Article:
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Suppose that $A$ and $B$ are finite dimensional vector spaces. Let $U \subseteq A$ be open and $f:U \to B$ be $C^{\infty}$. Show that $\{a \in U : (Df)_a \text{ is injective}\}$ is open.

I tried showing that the rank of the $(Df)_x$ is constant for x in a neighborhood of $a$ but I don't think I have enough tools for that. I suppose this somehow follows from the inverse function theorem but I just don't see it. My guess is that it being injective implies that it is nonzero, and so it must be nonzero on a neighborhood, but I don't know if that's correct.

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  • $\begingroup$ The rank may increase locally just as the rank of the $1\times 1$ matrix $x$ is zero at $x=0$ but is one for $x$ nearby. $\endgroup$ – copper.hat Mar 27 at 5:03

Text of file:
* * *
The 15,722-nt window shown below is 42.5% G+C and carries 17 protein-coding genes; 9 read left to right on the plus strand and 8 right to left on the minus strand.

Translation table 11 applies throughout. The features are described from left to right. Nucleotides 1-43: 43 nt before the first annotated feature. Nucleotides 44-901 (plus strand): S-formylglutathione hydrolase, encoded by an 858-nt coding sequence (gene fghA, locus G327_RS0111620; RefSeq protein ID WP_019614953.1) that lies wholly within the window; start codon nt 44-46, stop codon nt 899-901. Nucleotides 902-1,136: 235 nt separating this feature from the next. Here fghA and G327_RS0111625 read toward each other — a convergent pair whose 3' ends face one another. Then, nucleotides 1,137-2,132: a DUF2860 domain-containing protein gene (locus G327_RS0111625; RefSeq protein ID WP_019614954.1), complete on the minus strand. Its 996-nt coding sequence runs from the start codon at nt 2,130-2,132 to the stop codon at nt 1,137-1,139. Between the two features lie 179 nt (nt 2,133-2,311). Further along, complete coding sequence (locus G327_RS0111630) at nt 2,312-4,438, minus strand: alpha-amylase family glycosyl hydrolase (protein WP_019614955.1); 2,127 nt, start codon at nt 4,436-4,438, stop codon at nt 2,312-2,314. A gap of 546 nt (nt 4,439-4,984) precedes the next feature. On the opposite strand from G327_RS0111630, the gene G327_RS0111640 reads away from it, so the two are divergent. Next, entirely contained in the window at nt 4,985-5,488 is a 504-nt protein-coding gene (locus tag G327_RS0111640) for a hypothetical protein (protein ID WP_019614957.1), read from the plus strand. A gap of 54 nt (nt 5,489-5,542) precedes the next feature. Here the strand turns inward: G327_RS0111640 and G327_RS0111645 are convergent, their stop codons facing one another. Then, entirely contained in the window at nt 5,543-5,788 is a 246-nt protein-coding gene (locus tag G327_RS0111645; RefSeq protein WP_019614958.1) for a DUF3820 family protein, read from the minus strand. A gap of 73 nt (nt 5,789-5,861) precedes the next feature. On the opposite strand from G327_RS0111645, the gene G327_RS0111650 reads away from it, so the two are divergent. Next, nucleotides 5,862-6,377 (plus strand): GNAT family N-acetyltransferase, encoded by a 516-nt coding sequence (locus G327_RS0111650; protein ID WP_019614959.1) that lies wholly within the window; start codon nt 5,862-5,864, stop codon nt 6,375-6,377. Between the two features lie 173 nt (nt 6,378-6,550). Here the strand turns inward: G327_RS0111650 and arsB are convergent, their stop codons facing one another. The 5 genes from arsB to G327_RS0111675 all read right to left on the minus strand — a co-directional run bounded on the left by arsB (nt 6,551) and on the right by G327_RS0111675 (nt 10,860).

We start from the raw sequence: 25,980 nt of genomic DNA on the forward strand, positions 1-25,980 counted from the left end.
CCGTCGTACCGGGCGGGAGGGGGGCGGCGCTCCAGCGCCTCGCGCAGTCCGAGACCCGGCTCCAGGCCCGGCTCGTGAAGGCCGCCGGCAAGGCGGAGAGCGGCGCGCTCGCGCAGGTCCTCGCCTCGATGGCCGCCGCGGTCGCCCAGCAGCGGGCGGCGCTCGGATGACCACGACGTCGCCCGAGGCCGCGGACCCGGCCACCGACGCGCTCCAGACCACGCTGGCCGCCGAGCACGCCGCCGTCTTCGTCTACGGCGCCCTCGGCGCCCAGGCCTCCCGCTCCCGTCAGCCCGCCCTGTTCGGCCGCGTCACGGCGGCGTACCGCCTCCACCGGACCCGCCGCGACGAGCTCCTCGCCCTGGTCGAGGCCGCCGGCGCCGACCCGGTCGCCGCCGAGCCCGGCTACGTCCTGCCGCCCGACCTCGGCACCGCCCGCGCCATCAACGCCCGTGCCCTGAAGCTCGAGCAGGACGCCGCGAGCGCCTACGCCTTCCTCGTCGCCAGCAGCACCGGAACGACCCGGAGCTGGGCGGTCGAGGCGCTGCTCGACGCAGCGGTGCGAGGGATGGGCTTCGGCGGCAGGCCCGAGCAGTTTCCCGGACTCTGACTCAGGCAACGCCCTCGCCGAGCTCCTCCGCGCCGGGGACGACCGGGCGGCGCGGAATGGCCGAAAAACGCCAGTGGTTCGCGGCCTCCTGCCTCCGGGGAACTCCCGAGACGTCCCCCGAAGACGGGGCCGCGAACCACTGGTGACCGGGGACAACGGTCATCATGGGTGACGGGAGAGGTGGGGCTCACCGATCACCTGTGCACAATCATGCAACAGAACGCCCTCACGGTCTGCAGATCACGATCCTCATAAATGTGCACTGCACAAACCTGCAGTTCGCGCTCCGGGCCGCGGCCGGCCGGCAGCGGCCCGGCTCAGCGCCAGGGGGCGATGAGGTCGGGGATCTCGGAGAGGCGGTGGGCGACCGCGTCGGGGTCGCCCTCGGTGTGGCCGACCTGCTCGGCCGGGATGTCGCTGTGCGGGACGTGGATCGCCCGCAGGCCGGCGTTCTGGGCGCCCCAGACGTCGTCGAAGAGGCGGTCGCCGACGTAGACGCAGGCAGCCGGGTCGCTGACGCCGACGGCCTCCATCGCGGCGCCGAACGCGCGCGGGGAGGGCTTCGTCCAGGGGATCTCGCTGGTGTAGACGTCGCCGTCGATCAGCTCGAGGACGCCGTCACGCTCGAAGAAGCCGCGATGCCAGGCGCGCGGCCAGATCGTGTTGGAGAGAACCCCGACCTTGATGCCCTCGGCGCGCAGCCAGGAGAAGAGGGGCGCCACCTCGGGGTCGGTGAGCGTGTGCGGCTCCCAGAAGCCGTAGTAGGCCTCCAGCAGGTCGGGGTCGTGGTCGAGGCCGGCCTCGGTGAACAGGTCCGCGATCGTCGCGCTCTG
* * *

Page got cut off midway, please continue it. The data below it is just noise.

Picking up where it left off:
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Note that $Df(x)$ is injective iff $Df(x)^T Df(x)$ is invertible and the map $x \mapsto Df(x)^T Df(x)$ is continuous.

Since $\det$ is continuous and $\det (Df(x)^T Df(x)) > 0$, we see that it is strictly positive (we only care about being non zero) in a neighbourhood of $x$ and so $Df(y)$ is injective for $y$ in some neighbourhood of $x$.

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Let $M(n,m)$ be the space of matrices of size $n\times m$. The set $U$ of matrices with maximal rank is clearly open, since its complement is the zero-locus of all the maximal minors (in particular, closed).

Now if you pick a basis for $A$ and $B$, the map $Df$ can be considered as $Df:A\to M(\dim B,\dim A)$ and the points where $Df$ is injective is exactly $Df^{-1}(U)$, which is open.

As stated, you should consider the cases where $\dim A> \dim B$ and $\dim B<\dim A$ separately, but I am sure you can work that out.

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